Singapore scam victims lose over S$660 million in 2022, with young adults most vulnerable

Singapore scam victims lose over S$660 million in 2022, with young adults most vulnerable

SINGAPORE — Singaporeans lost a total of $660.7 million to scams in 2022, an increase from $632 million in 2021, the police have reported. This brings the total losses from scams over the past two years to almost $1.3 billion.

Contrary to popular belief, more than 53% of scam victims were aged between 20 and 39, according to the statistics released by the Singapore Police Force on Thursday (16 Feb).

There were 31,728 scam cases reported in 2022, up by 32.6% from 23,933 cases in 2021. Phishing scams were the most common in 2022 with 7,097 cases, a 41.3% increase from the 5,023 cases in 2021.

“Scams have risen in numbers and have overtaken many other physical crime types to form a significant proportion of overall crime,” said Brenda Ong, assistant director of the police public communications division, as she highlighted the importance of a separate briefing on scams.

In fact, the elderly only accounted for 8.8% of scam victims in 2022, with most of them falling for phishing scams. Young adults are now often targeted on social media, messaging platforms, and online shopping platforms.

“The people who are more connected in the digital (world), the people who deal with it day in and day out and are comfortable with clicking on links – they are all vulnerable,” said David Chew, the Commercial Affairs Department director.

Victims aged 20 to 29 fell prey to job scams, while those between 30 and 39 lost money to e-commerce scams. Victims of investment scams lost the highest amount of $198.3 million among all scam types in 2022.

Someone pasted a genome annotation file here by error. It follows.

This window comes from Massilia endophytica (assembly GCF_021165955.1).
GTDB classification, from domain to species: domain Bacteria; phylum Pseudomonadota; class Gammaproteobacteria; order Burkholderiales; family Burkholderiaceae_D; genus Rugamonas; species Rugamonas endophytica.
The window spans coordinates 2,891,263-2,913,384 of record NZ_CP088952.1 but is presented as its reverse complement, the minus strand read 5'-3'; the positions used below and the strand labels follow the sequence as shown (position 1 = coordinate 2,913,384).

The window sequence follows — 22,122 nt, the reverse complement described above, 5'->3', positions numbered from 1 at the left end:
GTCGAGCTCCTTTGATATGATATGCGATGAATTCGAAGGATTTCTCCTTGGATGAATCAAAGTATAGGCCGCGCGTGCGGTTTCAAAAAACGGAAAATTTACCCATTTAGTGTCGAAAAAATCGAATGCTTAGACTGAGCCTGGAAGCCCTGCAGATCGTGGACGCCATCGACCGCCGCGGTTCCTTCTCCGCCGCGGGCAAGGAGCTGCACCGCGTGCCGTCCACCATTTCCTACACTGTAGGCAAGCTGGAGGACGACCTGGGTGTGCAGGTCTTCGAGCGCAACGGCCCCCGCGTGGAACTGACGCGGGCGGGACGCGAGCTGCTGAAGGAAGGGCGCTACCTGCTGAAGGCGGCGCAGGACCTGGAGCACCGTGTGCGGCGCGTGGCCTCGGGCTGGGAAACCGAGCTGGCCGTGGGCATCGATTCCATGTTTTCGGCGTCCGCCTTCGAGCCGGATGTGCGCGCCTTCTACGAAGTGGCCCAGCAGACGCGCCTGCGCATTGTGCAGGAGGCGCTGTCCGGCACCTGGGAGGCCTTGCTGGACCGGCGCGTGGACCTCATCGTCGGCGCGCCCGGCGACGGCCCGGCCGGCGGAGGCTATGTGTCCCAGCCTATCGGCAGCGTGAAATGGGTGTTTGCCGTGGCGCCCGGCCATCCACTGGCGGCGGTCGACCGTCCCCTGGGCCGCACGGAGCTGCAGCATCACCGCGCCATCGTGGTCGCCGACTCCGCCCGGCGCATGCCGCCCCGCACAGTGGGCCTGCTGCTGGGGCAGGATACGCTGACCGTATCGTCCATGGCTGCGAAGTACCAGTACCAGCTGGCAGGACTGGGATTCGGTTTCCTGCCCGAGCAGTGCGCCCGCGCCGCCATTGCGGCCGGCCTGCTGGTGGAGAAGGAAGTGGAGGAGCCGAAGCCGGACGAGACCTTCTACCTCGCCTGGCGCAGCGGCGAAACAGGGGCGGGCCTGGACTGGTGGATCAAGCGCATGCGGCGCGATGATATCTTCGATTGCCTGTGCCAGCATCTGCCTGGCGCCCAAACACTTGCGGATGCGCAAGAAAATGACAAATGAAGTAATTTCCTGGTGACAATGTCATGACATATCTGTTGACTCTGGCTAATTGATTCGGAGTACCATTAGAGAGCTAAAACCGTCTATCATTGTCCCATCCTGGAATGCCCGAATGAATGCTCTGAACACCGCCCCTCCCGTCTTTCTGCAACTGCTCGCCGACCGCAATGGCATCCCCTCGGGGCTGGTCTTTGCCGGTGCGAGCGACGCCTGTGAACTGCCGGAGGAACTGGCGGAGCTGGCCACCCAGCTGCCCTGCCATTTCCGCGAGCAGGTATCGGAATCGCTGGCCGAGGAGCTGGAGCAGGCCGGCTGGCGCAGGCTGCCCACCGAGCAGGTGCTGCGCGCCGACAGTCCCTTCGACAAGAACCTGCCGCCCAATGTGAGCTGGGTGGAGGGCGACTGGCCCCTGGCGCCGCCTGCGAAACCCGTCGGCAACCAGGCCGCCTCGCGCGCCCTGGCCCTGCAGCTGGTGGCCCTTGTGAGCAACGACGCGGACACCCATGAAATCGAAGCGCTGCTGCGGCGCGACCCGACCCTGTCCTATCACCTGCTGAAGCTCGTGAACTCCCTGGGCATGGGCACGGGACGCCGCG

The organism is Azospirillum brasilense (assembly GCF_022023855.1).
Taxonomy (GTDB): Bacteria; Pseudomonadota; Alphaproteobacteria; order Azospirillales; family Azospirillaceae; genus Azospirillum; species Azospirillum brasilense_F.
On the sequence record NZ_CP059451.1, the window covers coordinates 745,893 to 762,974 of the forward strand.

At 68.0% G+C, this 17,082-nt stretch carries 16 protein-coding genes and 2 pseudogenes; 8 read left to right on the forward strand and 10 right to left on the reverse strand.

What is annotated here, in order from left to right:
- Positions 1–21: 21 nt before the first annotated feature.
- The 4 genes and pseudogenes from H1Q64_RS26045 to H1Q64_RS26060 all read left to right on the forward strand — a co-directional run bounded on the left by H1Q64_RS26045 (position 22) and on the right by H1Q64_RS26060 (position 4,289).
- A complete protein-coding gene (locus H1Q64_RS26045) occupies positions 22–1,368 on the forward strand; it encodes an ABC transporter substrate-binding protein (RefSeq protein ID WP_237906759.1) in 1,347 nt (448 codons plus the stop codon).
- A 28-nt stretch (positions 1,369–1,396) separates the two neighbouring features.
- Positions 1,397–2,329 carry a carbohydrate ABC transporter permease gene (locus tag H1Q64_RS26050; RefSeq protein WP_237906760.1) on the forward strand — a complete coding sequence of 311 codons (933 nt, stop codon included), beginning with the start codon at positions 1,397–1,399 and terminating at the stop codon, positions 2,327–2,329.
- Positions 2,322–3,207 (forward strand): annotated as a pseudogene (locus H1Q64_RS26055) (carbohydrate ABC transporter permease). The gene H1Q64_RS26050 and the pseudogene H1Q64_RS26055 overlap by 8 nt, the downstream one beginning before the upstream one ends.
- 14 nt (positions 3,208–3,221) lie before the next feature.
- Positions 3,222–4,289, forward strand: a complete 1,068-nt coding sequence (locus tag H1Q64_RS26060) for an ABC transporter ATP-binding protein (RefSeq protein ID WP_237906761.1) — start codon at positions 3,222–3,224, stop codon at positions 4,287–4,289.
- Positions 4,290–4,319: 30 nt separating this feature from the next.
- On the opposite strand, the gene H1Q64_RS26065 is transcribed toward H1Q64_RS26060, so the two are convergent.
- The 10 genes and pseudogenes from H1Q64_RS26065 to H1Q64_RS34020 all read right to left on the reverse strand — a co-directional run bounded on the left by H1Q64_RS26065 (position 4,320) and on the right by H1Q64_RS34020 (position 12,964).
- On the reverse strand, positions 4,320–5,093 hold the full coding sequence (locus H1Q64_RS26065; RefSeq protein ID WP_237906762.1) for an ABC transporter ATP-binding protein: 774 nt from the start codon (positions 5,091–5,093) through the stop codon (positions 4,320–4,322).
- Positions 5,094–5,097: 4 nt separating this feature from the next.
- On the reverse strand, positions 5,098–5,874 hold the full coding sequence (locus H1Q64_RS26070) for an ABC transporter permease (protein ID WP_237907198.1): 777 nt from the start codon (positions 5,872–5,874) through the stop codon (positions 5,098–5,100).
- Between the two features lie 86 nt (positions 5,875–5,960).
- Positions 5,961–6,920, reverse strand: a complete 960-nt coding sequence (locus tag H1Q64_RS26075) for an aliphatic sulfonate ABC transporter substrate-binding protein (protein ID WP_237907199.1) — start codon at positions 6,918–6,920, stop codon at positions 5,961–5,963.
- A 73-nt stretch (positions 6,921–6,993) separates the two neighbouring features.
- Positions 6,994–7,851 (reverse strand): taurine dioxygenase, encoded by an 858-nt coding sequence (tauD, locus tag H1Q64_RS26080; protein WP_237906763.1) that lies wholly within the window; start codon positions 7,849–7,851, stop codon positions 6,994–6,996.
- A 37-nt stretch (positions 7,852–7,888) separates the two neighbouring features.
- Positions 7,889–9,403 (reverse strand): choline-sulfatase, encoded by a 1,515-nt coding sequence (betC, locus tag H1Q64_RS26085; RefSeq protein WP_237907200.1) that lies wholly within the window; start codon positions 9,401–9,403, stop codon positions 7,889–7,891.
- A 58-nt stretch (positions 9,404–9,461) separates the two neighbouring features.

The police said most online scams were perpetrated by scammers based outside Singapore, and it is difficult to investigate and prosecute such cases. However, 13 scam syndicates were busted in 2022 after collaboration between the Singapore Police Force and overseas law enforcement agencies, leading to the arrest of more than 70 individuals responsible for over 280 scam cases.

To combat the scam scourge, an anti-scam campaign was launched by the National Crime Prevention Council (NCPC) on Jan 18. NCPC vice-chairman Tan Puay Kern urged the public to “ACT” against scams, which outlines how people can Add security features, Check for signs, and Tell the authorities and others about scams.

The public was also advised to find out about the latest scam trends and share them with friends and family, look out for scam signs before responding, and report to the police immediately if they have been scammed.

“The biggest threat to turning awareness into action is the whole idea of invincibility. When we interview scam victims, many of them say, ‘I am the last person who I thought would get scammed.’ Look at the types of people who get scammed. We all think it is the old, the young, and the naive. But lawyers, doctors, and professors (have fallen prey to scams). No one is immune to scams,” Chew said. “The thought that ‘it will not happen to me’ – that is the greatest challenge.”

In addition to job scams, e-commerce scams, and investment scams, love scams were also prevalent in 2022, with 1,152 cases reported. Victims of love scams lost a total of $33.3 million, with an average loss of $28,945 per victim.

The police stated that love scammers would establish an online relationship with the victim, gain their trust and affection, and then request money from them. These scammers often claim to have run into financial difficulties, with some even promising marriage in exchange for the victim’s financial assistance.

“The nature of love scams is such that victims may be too emotionally invested in the relationship to spot the warning signs,” said Ong. “We urge the public to be vigilant and report any suspicious requests for money or information to the police immediately.”

As part of the 13 scam syndicates busted in 2022, two were linked to Internet love scams. The police highlighted the importance of cooperation from overseas law enforcement agencies in tracking down these scammers and urged the public to exercise caution and report any suspicious activity.

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